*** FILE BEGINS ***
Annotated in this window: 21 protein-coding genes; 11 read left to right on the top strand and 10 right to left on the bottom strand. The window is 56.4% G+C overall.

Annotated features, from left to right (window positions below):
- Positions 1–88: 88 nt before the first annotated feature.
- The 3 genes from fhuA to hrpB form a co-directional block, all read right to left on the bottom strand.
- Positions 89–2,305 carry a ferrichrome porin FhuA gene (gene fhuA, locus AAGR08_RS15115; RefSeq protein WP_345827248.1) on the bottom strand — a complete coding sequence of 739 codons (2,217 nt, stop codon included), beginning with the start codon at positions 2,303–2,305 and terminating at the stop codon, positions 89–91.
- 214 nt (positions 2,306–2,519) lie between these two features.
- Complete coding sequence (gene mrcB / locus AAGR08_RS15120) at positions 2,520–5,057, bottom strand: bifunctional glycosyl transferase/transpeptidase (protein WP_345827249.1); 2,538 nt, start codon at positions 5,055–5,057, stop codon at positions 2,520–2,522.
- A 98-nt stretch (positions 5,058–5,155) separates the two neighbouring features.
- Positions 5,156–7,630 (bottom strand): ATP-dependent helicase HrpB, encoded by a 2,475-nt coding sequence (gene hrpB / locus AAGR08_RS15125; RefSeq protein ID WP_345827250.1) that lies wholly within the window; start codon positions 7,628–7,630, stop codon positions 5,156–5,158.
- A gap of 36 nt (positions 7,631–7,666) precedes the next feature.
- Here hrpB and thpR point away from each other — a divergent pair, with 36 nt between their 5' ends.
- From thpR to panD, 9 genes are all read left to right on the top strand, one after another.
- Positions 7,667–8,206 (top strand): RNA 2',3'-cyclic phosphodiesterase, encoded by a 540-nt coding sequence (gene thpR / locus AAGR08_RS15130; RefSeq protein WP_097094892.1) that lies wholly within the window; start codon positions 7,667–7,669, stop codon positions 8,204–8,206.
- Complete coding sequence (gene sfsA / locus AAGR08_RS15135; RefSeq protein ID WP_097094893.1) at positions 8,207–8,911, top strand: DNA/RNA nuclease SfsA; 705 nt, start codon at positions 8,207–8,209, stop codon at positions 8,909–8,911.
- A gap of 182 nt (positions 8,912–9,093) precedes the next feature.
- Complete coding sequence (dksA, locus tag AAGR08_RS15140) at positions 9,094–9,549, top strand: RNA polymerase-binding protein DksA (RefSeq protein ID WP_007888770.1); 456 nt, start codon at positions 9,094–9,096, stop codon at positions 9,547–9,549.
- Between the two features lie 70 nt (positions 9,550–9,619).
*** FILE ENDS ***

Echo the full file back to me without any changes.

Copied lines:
Annotated in this window: 21 protein-coding genes; 11 read left to right on the top strand and 10 right to left on the bottom strand. The window is 56.4% G+C overall.

Annotated features, from left to right (window positions below):
- Positions 1–88: 88 nt before the first annotated feature.
- The 3 genes from fhuA to hrpB form a co-directional block, all read right to left on the bottom strand.
- Positions 89–2,305 carry a ferrichrome porin FhuA gene (gene fhuA, locus AAGR08_RS15115; RefSeq protein WP_345827248.1) on the bottom strand — a complete coding sequence of 739 codons (2,217 nt, stop codon included), beginning with the start codon at positions 2,303–2,305 and terminating at the stop codon, positions 89–91.
- 214 nt (positions 2,306–2,519) lie between these two features.
- Complete coding sequence (gene mrcB / locus AAGR08_RS15120) at positions 2,520–5,057, bottom strand: bifunctional glycosyl transferase/transpeptidase (protein WP_345827249.1); 2,538 nt, start codon at positions 5,055–5,057, stop codon at positions 2,520–2,522.
- A 98-nt stretch (positions 5,058–5,155) separates the two neighbouring features.
- Positions 5,156–7,630 (bottom strand): ATP-dependent helicase HrpB, encoded by a 2,475-nt coding sequence (gene hrpB / locus AAGR08_RS15125; RefSeq protein ID WP_345827250.1) that lies wholly within the window; start codon positions 7,628–7,630, stop codon positions 5,156–5,158.
- A gap of 36 nt (positions 7,631–7,666) precedes the next feature.
- Here hrpB and thpR point away from each other — a divergent pair, with 36 nt between their 5' ends.
- From thpR to panD, 9 genes are all read left to right on the top strand, one after another.
- Positions 7,667–8,206 (top strand): RNA 2',3'-cyclic phosphodiesterase, encoded by a 540-nt coding sequence (gene thpR / locus AAGR08_RS15130; RefSeq protein WP_097094892.1) that lies wholly within the window; start codon positions 7,667–7,669, stop codon positions 8,204–8,206.
- Complete coding sequence (gene sfsA / locus AAGR08_RS15135; RefSeq protein ID WP_097094893.1) at positions 8,207–8,911, top strand: DNA/RNA nuclease SfsA; 705 nt, start codon at positions 8,207–8,209, stop codon at positions 8,909–8,911.
- A gap of 182 nt (positions 8,912–9,093) precedes the next feature.
- Complete coding sequence (dksA, locus tag AAGR08_RS15140) at positions 9,094–9,549, top strand: RNA polymerase-binding protein DksA (RefSeq protein ID WP_007888770.1); 456 nt, start codon at positions 9,094–9,096, stop codon at positions 9,547–9,549.
- Between the two features lie 70 nt (positions 9,550–9,619).